About this Research Topic
Medical illnesses such as Alzheimer’s disease, Parkinson’s disease, Huntington’s disease and Amyotrophic Lateral Sclerosis fall under the umbrella of the definition of Neurodegenerative disorders (NDDs). They cause a progressive and irreversible deterioration of the brain, disturbing the daily activity of affected individuals.
Accumulating evidences suggest that these NDDs are intimately connected to metabolic alterations, which facilitate or trigger the progression of these diseases. Since the prevalence of patients suffering NDDs are increasing exponentially, a more profound understanding of the implications of these metabolic alterations associated to these NDDs is imperative. The dissection of novel molecular mechanisms underlying the pathological processes by which metabolic changes are associated with NDDs, can translate to promising therapeutic strategies that could prevent or modify the progression of these disorders.
The major goal in this Research Topic is to gather expertise in the field that provides novel evidence, mechanisms and approaches for a better understanding of the implications of metabolic alterations in the onset and progression of NDDs. Research findings, reviews, new insights and approaches are welcome in the following research areas:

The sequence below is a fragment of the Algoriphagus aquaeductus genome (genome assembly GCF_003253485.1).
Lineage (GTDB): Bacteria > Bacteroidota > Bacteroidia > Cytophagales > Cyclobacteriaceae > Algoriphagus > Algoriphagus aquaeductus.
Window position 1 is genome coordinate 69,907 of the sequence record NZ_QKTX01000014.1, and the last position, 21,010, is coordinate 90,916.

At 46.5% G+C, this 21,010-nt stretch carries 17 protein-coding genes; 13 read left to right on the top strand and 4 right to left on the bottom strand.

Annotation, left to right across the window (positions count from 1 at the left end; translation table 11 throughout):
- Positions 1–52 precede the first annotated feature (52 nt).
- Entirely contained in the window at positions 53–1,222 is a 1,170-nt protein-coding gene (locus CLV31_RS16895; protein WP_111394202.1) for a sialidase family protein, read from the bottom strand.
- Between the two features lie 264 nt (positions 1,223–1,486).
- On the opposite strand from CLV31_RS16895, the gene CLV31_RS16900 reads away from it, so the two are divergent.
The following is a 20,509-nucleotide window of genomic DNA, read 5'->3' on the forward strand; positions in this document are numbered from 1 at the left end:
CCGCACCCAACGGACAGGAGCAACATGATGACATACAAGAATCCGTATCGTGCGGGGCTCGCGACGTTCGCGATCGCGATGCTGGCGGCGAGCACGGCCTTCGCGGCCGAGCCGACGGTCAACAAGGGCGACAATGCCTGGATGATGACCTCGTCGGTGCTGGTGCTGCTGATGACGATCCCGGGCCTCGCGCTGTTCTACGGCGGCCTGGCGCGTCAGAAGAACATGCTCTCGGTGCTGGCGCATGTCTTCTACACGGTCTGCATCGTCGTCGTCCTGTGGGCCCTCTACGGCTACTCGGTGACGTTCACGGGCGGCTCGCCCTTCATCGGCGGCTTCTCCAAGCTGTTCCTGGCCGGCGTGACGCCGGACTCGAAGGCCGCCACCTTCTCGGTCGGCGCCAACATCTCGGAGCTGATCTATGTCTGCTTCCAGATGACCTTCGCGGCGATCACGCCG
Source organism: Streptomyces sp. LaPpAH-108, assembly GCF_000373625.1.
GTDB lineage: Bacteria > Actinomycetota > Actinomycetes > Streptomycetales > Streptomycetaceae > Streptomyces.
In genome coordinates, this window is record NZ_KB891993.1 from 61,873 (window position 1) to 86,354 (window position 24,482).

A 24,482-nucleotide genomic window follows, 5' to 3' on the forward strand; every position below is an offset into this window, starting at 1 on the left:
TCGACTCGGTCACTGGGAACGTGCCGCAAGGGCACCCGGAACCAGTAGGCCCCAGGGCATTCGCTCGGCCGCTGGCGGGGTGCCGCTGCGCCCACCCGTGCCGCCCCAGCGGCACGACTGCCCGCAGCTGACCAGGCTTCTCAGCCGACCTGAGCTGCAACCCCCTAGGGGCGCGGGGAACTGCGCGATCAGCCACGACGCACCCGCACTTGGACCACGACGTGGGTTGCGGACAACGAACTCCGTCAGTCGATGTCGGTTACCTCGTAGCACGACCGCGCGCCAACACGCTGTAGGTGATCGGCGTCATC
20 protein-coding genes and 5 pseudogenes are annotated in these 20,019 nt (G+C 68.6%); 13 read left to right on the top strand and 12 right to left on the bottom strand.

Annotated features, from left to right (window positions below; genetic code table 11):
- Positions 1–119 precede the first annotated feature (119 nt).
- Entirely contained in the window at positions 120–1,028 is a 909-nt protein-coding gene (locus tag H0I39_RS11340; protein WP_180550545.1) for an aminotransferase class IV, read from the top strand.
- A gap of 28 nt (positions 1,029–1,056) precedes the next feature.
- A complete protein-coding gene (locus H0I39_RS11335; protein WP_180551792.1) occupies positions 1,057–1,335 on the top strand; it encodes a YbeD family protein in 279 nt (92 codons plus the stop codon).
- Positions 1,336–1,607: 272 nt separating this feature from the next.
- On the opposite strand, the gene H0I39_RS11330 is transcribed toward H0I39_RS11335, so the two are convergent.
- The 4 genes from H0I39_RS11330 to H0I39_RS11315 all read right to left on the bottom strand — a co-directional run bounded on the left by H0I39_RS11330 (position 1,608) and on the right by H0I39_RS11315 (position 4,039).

- Role of metabolic changes in neuronal and glial cells and its implications to NDDs onset and progression.
- Cognitive and synaptic deficits associated to metabolic changes and NDDs.
- Protein propagation and seeding in metabolic disorders and NDDs.
- Metabolic-related alterations in the integrity of the blood brain barrier and its implications to NDDs.
- Clearance processes, such as proteasome or autophagy, as a bridge between metabolic alterations and NDDs.
- Novel approaches for modeling metabolic alterations in human neurons.
- Diagnostic and therapeutic strategies.
Keywords: Neurodegenerative Disorders, Metabolism
Important Note: All contributions to this Research Topic must be within the scope of the section and journal to which they are submitted, as defined in their mission statements. Frontiers reserves the right to guide an out-of-scope manuscript to a more suitable section or journal at any stage of peer review.